If you let light from the three bulbs shine through a hole in a card that is held an appropriate distance from the screen, you will see three separate patches of colored light on the screen, one from each lamp. (Make the hole large enough to get a patch of color you can really see.) If you move the card closer to the screen, the patches of light will eventually overlap and you will see the mixtures of each pair of colors.
When a red light, a blue light, and a green light are all shining on the screen, the screen looks white because these three colored lights stimulate all three types of cones in your eyes approximately equally, creating the sensation of white. Red, green, and blue are therefore called additive primaries of light.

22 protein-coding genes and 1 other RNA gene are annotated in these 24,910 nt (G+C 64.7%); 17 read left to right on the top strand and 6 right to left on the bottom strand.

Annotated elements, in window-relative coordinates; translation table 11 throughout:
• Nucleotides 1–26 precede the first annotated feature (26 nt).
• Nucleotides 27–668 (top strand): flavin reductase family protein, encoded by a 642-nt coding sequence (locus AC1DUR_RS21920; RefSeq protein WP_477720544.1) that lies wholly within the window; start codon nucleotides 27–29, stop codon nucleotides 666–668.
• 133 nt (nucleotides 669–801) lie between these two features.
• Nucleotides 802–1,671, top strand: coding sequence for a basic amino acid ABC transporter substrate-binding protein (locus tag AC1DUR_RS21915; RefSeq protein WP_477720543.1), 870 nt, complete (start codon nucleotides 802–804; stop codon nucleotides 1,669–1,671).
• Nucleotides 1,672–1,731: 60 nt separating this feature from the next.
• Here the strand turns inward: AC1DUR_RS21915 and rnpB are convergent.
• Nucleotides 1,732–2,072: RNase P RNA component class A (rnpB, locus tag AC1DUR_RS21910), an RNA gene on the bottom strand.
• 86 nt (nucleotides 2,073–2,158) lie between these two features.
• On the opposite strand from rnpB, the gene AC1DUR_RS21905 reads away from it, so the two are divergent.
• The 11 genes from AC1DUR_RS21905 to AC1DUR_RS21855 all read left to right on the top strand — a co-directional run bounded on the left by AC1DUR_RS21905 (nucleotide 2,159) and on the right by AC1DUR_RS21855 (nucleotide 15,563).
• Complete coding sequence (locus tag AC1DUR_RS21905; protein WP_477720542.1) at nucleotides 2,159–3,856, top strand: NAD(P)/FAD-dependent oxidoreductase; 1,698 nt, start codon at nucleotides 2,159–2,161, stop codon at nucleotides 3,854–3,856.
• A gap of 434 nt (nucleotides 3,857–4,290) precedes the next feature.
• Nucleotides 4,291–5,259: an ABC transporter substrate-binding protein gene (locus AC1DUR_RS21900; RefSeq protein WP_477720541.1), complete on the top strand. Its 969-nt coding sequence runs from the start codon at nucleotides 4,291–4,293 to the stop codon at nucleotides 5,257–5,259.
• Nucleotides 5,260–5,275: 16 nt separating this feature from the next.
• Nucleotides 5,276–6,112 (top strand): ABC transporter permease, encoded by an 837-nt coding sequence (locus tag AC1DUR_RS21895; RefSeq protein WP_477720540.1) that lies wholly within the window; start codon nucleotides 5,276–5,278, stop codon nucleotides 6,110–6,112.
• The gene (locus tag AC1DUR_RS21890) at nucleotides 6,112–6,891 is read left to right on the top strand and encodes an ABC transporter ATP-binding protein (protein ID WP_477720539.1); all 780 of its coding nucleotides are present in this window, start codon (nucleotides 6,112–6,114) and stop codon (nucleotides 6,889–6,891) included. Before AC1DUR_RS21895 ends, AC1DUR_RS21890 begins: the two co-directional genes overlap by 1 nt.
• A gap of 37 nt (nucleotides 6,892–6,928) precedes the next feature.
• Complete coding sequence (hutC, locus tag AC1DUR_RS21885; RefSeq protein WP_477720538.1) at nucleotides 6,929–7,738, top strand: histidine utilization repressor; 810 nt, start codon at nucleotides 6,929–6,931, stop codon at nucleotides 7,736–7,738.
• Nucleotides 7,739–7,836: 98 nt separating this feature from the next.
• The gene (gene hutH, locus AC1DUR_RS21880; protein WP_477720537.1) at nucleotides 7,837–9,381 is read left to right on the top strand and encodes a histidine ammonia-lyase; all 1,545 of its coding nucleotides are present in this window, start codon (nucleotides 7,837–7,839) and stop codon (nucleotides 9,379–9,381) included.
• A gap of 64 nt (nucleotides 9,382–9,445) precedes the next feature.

Remove the object, turn off one of the colored lights, and notice how the color on the screen changes. Put the object in front of the screen again and notice the colors of the shadows. Move the object close to the screen until the shadows overlap. Notice the color of the combined shadows.
Make the room as dark as possible. Then turn on the three colored lights, aim them all at your white screen, and adjust the positions of the bulbs until you obtain the “whitest” light you can make on the screen.